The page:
Institute for Aging Research

Molecular Genetics of Aging

With the recruitment of Dr. Jan Vijg as Chair of the Department of Genetics, a new focus of aging studies has been untaken in the area of molecular genetics. There is currently a focus on exploration of the basic mechanisms of aging in mouse models55-58. Furthermore, since ‘aging’ is now a major focal point in the Department of Genetics, faculty working with invertebrates and previously less interested in aging, have now begun to make inroads in this field, sometimes in unexpected and surprising ways. For example, Dr. Hannes Buelow, who studies heparan sulfate (HS) proteoglycans in the nematode59, recently discovered an interesting ortholog of a gene involved in HS sugar metabolism in the worm from among the set of association signals in Dr. Nir Barzilai’s whole genome association study of human centenarians. Dr. John Greally, who participates in the ENCODE project, became interested in DNA methylation in aging and has closely collaborated with Dr. Barzilai during the last year.

A host of questions is now being explored in the realm of molecular genetics, varying fromDNA damage and repair, telomeres60 to the functional genomics of unknown SNPs conferring extreme human longevity (Helfand, Sedivy, Tatar, Gorbunova, Collins). As described in the longevity program project (Barzilai, Suh, Atzmon, Lipton, Bergman), substantial advances have been made using high-throughput genetic modalities available in the Department of Genetics. Initial data on animal and humans shows changes in methylation with aging that are tissue-specific (Greally, Atzmon), and extend to animal and human models who develop age-related disease after intrauterine growth retardation (Einstein), and in brains of both sick and healthy elderly subjects (Zukin).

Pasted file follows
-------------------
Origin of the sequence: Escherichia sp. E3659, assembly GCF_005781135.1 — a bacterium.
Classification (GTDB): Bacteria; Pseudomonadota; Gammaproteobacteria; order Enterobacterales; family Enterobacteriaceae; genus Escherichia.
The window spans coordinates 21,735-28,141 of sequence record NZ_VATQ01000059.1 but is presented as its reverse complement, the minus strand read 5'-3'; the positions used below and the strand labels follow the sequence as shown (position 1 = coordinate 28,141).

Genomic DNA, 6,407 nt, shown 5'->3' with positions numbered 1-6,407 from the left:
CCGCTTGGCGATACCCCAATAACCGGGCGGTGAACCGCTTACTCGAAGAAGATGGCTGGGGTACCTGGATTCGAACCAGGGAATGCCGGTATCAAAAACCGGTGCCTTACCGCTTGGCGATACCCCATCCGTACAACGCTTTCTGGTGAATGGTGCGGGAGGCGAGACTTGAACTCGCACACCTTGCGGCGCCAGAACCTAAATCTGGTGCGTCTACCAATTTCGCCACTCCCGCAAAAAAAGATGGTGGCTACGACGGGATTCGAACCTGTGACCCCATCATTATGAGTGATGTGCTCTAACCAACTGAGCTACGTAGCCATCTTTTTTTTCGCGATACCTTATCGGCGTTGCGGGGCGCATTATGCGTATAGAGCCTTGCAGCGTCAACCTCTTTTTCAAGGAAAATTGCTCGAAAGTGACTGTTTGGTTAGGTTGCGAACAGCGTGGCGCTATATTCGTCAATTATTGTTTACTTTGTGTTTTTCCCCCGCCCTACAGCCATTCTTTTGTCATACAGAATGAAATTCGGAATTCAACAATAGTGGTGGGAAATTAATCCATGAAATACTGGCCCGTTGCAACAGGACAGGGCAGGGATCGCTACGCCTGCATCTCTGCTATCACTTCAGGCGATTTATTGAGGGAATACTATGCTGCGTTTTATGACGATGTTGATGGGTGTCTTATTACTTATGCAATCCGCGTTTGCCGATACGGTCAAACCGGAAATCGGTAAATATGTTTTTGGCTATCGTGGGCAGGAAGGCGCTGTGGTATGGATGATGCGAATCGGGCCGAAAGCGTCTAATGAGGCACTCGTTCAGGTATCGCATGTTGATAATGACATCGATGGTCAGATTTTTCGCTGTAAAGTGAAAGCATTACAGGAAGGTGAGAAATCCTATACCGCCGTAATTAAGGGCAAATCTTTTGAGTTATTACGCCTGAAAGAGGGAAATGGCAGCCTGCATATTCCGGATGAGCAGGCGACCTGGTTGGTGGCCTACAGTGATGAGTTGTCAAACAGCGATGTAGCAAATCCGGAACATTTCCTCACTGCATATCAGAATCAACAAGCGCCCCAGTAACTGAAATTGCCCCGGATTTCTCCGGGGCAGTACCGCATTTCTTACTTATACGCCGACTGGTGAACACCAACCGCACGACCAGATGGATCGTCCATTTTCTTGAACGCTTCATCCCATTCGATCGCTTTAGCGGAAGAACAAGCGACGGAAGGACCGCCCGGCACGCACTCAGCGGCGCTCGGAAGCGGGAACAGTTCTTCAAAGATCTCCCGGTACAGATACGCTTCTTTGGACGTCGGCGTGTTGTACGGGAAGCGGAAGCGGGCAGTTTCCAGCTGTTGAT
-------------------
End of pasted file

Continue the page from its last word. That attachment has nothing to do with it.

1. Holcomb, V. B., Rodier, F., Choi, Y., Busuttil, R. A., Vogel, H., Vijg, J. et al.Ku80 deletion suppresses spontaneous tumors and induces a p53-mediatedDNA damage response.Cancer Res68, 22:9497-9502, doi:68/22/9497 [pii]10.1158/0008-5472.CAN-08-2085 (2008).
  2. Park, J. Y., Cho, M. O., Leonard, S., Calder, B., Mian, I. S., Kim, W. H. et al. Homeostatic imbalance between apoptosis and cell renewal in the liver of premature aging Xpd mice.PLoSONE3, 6:e2346, doi:10.1371/journal.pone.0002346 [doi] (2008).
  3. Melis, J. P., Wijnhoven, S. W., Beems, R. B., Roodbergen, M., van den Berg, J., Moon, H. et al.Mouse models for xeroderma pigmentosum group A and group C show divergent cancer phenotypes.Cancer Res68, 5:1347-1353, doi:68/5/1347 [pii]10.1158/0008-5472.CAN-07-6067 (2008).
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